Since there was little support for proportional representation (PR) in the Parliament either from the Labor, Nationalist or Progressive Parties, the Lang Government's decision to abolish it was not controversial.
Labor preferred the colonial system of first-past-the-post, while the conservative parties preferred some form of preferential voting that would enable Nationalists and Progressives to exchange preferences in individual electorates. Some Members wanted to reduce confusion by making State electorates the same as Federal electorates – but with two Members each. However, neither Labor nor the Progressives could abide the notion of multi-Member electorates. There was general agreement to maintain the size of the Assembly at 90 MLAs. In the event, the Lang electoral legislation was radically amended by a hostile Upper House, mainly to impose a system of preferential voting (the voluntary ability of voters to give numbered “contingent” votes for candidates) in place of the first-past-the-post system favoured by the Government. Preferential voting had already been introduced for Commonwealth Senate elections in 1919, so the system was not unfamiliar to voters.
Although the major parties were happy to dump the system of Proportional Representation that had been used for the NSW elections of 1920, 1922 and 1925, some of the arguments used for its introduction still had strong supporters. This was especially the case with claims for its democratic credentials in widening the basis for representation. If PR favoured the major parties, it made participation in Parliament more difficult for minor parties and fringe groups in society. Variants of the PR system still survived in Tasmania, where it had been introduced in 1907, and were introduced for Commonwealth Senate elections in 1948, and for NSW Legislative Council elections in 1978.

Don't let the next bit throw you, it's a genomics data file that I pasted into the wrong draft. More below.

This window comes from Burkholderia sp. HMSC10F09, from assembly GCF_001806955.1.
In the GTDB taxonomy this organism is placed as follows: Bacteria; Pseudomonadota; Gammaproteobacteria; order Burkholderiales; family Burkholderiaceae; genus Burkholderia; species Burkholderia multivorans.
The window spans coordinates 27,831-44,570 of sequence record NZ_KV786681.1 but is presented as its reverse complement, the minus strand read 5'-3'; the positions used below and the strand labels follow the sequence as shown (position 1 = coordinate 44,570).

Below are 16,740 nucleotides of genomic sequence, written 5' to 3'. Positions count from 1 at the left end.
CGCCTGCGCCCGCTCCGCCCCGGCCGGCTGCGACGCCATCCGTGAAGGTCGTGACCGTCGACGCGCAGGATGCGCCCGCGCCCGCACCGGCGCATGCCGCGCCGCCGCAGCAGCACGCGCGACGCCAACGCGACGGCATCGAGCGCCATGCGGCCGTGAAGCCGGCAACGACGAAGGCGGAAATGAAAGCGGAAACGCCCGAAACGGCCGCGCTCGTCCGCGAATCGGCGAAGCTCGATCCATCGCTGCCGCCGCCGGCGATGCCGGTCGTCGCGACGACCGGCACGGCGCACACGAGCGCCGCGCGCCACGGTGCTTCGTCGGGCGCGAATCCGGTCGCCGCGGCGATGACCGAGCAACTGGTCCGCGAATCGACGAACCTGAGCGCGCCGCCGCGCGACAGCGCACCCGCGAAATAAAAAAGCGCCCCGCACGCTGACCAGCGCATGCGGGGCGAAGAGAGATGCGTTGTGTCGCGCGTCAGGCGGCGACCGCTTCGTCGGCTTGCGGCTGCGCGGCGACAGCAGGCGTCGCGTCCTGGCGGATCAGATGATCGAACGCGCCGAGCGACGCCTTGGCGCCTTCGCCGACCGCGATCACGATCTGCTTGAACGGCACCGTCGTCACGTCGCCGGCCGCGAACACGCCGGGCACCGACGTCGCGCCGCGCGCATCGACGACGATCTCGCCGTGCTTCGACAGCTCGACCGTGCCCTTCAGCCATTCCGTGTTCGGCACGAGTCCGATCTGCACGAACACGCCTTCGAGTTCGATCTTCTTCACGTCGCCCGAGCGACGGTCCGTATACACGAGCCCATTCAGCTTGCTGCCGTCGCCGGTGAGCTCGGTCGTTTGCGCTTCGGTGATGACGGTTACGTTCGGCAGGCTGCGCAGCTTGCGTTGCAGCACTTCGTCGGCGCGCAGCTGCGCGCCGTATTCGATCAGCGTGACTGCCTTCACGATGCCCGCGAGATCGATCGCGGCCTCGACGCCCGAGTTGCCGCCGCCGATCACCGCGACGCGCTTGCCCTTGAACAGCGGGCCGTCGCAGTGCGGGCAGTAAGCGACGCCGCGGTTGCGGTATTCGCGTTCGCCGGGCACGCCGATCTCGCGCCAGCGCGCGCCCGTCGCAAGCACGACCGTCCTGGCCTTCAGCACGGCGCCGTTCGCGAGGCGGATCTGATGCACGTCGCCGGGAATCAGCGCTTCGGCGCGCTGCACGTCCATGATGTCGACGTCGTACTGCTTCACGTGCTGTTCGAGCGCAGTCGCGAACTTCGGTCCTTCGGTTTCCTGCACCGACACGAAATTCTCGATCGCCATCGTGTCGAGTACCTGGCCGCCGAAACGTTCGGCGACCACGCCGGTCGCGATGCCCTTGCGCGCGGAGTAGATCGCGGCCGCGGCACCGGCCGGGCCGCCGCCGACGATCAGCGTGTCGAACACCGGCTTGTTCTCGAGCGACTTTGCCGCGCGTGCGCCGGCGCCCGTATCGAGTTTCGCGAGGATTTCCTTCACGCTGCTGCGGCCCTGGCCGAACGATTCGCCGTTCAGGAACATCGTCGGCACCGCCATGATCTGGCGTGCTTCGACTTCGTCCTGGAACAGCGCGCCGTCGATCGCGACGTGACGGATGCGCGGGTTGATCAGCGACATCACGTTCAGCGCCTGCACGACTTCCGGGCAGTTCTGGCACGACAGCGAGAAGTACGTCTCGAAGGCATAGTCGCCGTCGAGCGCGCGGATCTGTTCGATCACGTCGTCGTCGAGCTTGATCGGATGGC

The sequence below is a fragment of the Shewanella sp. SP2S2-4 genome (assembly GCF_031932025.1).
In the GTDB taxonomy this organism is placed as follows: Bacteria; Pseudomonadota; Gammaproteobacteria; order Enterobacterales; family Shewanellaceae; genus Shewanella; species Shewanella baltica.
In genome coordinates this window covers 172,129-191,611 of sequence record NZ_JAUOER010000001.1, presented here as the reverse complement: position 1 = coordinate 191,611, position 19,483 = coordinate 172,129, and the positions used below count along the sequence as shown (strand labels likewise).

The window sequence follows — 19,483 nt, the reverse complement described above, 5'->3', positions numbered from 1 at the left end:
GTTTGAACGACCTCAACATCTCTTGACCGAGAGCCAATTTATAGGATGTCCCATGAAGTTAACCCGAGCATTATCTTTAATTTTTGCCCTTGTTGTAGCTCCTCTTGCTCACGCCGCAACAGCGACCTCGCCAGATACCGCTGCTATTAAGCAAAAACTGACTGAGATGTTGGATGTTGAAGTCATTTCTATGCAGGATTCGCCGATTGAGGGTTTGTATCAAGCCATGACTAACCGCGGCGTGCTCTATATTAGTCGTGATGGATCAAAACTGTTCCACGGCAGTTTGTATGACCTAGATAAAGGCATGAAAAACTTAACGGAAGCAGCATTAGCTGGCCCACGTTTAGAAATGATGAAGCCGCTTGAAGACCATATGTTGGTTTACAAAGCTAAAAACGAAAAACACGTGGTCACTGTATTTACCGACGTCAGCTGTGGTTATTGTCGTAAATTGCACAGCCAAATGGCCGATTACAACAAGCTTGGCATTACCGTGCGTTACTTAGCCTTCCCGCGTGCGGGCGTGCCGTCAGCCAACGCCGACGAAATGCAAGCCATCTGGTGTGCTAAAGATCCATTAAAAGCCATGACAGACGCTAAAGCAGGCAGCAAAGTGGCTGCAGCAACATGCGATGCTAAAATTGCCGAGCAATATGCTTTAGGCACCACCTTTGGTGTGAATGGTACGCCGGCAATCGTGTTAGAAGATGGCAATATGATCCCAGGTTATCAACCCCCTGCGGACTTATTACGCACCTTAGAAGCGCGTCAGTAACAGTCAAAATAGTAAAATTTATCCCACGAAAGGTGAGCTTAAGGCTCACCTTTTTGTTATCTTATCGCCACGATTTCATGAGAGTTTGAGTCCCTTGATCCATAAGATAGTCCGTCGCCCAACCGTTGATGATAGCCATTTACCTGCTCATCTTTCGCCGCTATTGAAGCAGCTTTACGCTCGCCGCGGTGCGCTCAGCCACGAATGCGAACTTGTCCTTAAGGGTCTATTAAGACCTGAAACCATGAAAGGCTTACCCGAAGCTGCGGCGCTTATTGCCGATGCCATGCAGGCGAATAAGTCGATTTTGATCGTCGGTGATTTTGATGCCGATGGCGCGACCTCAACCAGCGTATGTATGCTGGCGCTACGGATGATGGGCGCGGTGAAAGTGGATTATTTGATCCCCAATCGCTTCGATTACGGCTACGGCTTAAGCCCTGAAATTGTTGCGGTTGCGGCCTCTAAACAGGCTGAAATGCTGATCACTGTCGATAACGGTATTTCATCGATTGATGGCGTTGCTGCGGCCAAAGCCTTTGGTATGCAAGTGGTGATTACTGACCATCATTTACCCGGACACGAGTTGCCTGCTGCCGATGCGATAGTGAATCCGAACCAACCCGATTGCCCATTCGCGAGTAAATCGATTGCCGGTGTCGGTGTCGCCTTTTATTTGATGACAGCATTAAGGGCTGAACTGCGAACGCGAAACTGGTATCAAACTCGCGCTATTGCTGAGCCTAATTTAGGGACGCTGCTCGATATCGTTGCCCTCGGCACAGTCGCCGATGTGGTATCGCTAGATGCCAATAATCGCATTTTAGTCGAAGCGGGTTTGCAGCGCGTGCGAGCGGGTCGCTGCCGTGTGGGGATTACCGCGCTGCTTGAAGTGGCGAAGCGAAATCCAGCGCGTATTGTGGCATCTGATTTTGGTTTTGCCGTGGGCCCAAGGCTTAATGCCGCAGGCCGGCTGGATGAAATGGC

To the dismay of many rural voters, especially those loyal to the Country Party, who had been unhappy with the decision in 1919 to divide the 90 seats equally between the country and metropolitan districts in the PR system, rural representation was even further eroded in 1926. There was some weighting (or “permissible variation”) of the number of voters for each electorate that was likely to give a slight advantage to rural interests, but the fact still remained that there were only 38 or 39 seats for country districts, against 51 or 52 for Sydney and Newcastle. There was some attempt to modify this in an amendment to the 1926 Act in the following year, which increased the weighting available for rural districts and also directed the Electoral Commissioners to provide more seats for the country in future redistributions.
Politics in New South Wales during the 1920s was fought with relatively high levels of conflict between (and within) the major political parties. Following the social divisions that had been opened up by the divisive years of the First World War, the politics of class division, along with sectarian and regional hostilities, were prominent both in the general community and on the floor of the two Houses of the New South Wales Parliament. The fact that many returned servicemen had been unable to find adequate employment in a depressed post war economy served to intensify many of the sectional rivalries. It seemed easier to blame the rich, or the Irish, or the city, or the Catholics, than to find answers to many of the pressing economic and social problems. At the centre of this kind of politics was Labor’s leader, John Thomas Lang, who led his party to victory in the 1925 election with 46 of the 90 seats.